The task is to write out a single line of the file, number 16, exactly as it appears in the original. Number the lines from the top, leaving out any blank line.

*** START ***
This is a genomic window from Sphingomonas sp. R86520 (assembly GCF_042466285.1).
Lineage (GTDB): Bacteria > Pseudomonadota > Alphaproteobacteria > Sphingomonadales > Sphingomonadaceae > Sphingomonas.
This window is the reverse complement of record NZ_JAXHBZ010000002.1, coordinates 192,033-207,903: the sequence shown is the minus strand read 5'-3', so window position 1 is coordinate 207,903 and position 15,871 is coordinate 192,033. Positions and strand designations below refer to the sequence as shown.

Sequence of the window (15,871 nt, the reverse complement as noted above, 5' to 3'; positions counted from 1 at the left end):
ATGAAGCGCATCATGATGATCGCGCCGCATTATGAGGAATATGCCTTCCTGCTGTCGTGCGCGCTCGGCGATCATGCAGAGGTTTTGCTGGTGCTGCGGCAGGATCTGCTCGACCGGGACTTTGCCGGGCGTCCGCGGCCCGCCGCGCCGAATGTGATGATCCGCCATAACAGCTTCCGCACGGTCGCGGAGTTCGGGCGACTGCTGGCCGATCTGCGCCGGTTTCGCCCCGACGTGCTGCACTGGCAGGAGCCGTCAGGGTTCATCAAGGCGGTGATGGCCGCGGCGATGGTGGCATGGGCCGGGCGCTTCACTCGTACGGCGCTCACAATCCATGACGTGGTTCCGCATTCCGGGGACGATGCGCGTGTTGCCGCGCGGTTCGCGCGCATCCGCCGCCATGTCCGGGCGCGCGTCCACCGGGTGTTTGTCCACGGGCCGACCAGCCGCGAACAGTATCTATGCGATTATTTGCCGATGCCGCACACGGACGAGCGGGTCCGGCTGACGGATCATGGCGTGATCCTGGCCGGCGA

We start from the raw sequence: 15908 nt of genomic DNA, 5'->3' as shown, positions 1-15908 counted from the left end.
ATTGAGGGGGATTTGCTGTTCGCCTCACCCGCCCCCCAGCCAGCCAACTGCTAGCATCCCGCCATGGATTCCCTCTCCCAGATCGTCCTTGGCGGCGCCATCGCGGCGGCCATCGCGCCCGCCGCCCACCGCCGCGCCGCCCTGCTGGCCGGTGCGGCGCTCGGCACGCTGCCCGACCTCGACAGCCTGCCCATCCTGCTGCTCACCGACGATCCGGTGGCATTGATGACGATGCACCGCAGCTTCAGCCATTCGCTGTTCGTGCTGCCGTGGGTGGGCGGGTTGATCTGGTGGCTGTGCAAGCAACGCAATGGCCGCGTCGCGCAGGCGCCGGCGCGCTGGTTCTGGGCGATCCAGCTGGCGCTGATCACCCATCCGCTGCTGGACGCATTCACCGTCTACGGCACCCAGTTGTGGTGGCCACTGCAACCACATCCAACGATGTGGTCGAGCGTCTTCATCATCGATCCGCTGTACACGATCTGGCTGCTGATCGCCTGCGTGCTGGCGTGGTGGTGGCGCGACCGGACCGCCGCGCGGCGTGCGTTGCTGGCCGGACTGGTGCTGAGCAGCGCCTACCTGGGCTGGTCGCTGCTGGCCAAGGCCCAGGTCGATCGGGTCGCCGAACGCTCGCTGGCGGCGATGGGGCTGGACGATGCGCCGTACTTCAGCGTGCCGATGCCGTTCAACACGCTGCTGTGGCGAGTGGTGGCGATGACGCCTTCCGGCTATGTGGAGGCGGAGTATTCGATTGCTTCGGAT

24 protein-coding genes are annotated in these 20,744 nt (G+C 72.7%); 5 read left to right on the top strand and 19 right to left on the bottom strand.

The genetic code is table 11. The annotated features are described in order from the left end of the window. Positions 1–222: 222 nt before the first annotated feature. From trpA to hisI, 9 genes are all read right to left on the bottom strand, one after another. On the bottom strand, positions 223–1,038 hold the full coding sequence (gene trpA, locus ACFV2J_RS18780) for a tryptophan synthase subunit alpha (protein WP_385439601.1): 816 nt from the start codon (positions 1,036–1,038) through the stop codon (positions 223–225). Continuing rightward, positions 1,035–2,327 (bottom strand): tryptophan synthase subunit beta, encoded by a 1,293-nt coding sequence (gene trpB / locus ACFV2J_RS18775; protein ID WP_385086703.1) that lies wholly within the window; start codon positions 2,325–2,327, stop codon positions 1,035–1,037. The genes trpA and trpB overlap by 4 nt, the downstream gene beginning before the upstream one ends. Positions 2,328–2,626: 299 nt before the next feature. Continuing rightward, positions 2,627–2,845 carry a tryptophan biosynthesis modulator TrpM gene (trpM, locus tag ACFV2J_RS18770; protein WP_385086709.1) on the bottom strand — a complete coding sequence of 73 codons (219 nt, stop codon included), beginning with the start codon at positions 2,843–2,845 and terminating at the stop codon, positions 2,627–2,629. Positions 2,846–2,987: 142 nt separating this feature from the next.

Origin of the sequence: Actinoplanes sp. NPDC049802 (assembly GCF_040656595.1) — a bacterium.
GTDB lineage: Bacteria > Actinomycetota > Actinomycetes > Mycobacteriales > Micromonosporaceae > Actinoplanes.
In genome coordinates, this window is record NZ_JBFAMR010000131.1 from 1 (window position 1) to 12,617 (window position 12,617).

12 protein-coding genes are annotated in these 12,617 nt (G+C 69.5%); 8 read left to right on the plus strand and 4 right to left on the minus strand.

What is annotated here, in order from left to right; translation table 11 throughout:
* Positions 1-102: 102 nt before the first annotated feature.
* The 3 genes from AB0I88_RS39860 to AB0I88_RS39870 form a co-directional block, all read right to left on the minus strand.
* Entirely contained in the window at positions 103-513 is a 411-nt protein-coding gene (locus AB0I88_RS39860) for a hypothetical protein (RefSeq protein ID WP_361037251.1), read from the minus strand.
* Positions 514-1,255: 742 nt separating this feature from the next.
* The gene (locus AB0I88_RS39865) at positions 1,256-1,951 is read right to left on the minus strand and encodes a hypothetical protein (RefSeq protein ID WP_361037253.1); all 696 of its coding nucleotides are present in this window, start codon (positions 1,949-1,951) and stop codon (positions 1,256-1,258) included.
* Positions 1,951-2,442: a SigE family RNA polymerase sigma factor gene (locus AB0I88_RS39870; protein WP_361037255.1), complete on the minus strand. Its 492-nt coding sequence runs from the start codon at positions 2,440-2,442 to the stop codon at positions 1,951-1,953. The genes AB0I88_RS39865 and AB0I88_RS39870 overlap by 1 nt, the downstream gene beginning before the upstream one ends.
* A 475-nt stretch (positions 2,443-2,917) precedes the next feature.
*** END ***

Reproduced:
* The 3 genes from AB0I88_RS39860 to AB0I88_RS39870 form a co-directional block, all read right to left on the minus strand.